17 days ago

Issy14 Group TitleBest ResponseYou've already chosen the best response.2
that's the problem and then they give you the graph
 17 days ago

geerky42 Group TitleBest ResponseYou've already chosen the best response.0
ok i see. well, we managed to figure f(x) out by using transformation from parent function, so we have f(x) = 2x2+4 we can take derivative of f(x) because it is continuous. just not differentiable at break point. so we can let h(x) = 2x+4 and j(x) = x2 so we have \(f'(x) = h'(~j(x)~)~j'(x)\)
 17 days ago

geerky42 Group TitleBest ResponseYou've already chosen the best response.0
PS: \[\large\dfrac{d}{dx}x = \dfrac{x}{x}\]
 17 days ago

geerky42 Group TitleBest ResponseYou've already chosen the best response.0
on second thought, you was asked to estimate the derivative, but what we are doing is finding the actual derivative. hmm, not sure what to do here. do you have any idea?
 17 days ago

geerky42 Group TitleBest ResponseYou've already chosen the best response.0
what does "estimate the derivative" mean?
 17 days ago

Issy14 Group TitleBest ResponseYou've already chosen the best response.2
basically, when they ask us to do that they want an approximate value not the absolute value
 17 days ago

geerky42 Group TitleBest ResponseYou've already chosen the best response.0
huh, i am sorry, this problem confused me, because i don't see how chain rule can be apply to estimate value from given graph? so i am not sure... sorry.
 17 days ago

Issy14 Group TitleBest ResponseYou've already chosen the best response.2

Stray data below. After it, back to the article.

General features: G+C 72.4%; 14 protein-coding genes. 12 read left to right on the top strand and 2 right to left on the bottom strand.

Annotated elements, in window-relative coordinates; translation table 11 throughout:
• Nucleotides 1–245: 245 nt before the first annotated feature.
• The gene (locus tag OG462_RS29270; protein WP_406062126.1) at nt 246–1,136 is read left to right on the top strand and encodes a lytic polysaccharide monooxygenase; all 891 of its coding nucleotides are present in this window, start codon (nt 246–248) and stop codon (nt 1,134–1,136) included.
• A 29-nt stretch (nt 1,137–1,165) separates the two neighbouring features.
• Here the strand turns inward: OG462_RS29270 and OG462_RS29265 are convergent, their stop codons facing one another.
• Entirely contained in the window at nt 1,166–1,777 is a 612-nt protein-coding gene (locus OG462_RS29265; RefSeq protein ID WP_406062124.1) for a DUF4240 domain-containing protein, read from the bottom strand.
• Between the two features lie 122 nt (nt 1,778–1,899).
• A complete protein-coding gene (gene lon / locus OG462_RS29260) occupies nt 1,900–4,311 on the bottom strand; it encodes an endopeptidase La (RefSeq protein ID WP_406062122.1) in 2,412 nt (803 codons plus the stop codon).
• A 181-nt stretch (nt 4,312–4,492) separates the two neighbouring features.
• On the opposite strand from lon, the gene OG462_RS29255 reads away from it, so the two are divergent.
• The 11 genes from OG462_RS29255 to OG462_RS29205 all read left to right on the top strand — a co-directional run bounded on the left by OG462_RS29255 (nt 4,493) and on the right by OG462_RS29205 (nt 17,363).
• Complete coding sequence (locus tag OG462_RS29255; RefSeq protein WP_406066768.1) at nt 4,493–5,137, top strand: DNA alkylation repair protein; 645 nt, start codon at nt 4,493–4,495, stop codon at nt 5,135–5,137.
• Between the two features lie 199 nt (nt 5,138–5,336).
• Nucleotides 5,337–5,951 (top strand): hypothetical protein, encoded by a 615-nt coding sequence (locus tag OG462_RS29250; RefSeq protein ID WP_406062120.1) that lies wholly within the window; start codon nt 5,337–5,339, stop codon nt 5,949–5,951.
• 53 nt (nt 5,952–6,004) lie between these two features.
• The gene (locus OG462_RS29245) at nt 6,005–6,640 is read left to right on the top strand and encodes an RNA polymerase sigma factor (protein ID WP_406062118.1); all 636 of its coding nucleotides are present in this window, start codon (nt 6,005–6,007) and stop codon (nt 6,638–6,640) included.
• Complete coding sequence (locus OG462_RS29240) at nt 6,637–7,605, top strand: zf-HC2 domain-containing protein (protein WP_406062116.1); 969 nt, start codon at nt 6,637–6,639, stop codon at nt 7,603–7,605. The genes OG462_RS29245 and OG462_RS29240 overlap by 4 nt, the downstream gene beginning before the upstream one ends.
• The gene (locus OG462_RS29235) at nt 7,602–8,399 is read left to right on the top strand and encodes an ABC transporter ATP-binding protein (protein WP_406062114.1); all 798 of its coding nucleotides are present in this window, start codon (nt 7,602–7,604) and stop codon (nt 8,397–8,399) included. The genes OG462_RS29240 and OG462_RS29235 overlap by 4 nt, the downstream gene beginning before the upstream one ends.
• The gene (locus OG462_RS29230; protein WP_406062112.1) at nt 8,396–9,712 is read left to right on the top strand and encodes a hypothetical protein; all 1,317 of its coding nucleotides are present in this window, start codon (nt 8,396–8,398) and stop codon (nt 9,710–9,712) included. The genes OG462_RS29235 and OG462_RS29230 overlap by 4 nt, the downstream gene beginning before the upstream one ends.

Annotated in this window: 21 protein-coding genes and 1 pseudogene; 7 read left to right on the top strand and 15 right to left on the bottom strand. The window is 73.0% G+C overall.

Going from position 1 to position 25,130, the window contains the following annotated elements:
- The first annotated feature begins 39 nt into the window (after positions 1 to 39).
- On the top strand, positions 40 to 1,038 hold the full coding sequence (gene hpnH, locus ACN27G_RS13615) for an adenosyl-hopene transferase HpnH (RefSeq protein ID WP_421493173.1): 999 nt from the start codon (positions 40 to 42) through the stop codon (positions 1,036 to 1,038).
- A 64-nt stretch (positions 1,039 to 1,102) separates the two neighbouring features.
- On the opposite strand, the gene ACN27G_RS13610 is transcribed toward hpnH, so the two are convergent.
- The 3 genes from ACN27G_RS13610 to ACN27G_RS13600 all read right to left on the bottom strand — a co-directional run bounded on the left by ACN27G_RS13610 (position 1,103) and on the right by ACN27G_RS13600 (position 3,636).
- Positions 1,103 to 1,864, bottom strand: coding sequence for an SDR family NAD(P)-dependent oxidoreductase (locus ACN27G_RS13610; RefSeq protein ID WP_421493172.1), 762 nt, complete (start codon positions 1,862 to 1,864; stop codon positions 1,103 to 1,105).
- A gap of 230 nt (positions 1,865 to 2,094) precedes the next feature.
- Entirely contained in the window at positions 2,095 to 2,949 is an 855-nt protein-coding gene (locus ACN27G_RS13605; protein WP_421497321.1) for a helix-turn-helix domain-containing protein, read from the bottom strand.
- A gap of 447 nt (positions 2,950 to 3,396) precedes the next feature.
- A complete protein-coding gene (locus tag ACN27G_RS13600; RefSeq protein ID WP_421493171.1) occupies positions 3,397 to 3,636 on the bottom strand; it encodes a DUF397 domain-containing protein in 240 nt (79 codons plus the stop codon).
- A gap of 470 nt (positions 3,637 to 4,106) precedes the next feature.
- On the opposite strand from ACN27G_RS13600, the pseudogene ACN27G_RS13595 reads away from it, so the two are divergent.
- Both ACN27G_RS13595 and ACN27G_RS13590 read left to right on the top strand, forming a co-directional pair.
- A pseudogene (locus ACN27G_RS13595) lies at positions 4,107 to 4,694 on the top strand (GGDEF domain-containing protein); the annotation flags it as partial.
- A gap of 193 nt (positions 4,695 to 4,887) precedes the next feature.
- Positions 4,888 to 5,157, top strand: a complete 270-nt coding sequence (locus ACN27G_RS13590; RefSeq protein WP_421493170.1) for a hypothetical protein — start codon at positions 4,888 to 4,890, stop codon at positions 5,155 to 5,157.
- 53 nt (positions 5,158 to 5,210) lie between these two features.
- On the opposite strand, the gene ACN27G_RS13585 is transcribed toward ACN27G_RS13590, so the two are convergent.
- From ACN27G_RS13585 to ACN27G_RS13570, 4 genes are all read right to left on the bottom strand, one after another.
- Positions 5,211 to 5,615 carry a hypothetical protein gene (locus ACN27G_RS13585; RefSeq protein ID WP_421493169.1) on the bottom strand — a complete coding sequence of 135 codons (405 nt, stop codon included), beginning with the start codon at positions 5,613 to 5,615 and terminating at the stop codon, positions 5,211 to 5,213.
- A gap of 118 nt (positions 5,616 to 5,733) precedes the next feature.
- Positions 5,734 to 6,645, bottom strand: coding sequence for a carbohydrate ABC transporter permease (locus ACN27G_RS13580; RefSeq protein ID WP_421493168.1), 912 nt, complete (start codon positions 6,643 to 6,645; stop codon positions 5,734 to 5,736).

it's ok, I'm confused as well, thank you for your help.
 17 days ago

satellite73 Group TitleBest ResponseYou've already chosen the best response.0
i think you are thinking too hard for this one
 16 days ago

satellite73 Group TitleBest ResponseYou've already chosen the best response.0
from the picture we see \(g(1)=3\) and \(g(3)=1\) so \(g(g(1))=g(3)=1\)
 16 days ago

satellite73 Group TitleBest ResponseYou've already chosen the best response.0
similarly \(g(2)=2\) so \(g(g(2))=g(2)=2\)
 16 days ago

satellite73 Group TitleBest ResponseYou've already chosen the best response.0
as for the derivative, \[\left(g(g(x)\right)'=g(g(x))g'(x)\] by the chain rule
 16 days ago

satellite73 Group TitleBest ResponseYou've already chosen the best response.0
ok that was a mistake!!
 16 days ago

satellite73 Group TitleBest ResponseYou've already chosen the best response.0
\[\left(g(g(x)\right)'=g'(g(x))g'(x)\]
 16 days ago

satellite73 Group TitleBest ResponseYou've already chosen the best response.0
then \[w'(1)=g'(g(1))\times g'(1)=1\times 1=1\]
 16 days ago

febylailani Group TitleBest ResponseYou've already chosen the best response.1
dw:1404869501887:dw
 16 days ago

satellite73 Group TitleBest ResponseYou've already chosen the best response.0
which should not surprise you since \(g(g(x))=x\)
 16 days ago

Issy14 Group TitleBest ResponseYou've already chosen the best response.2
then there was no need to find out the function of each one? I did that before but I thought that it was too simple. I will continue reading your answer, thank you. @satellite73 and @febylailani
 16 days ago
See more questions >>>
Your question is ready. Sign up for free to start getting answers.
spraguer
(Moderator)
5
→ View Detailed Profile
is replying to Can someone tell me what button the professor is hitting...
23
 Teamwork 19 Teammate
 Problem Solving 19 Hero
 Engagement 19 Mad Hatter
 You have blocked this person.
 ✔ You're a fan Checking fan status...
Thanks for being so helpful in mathematics. If you are getting quality help, make sure you spread the word about OpenStudy.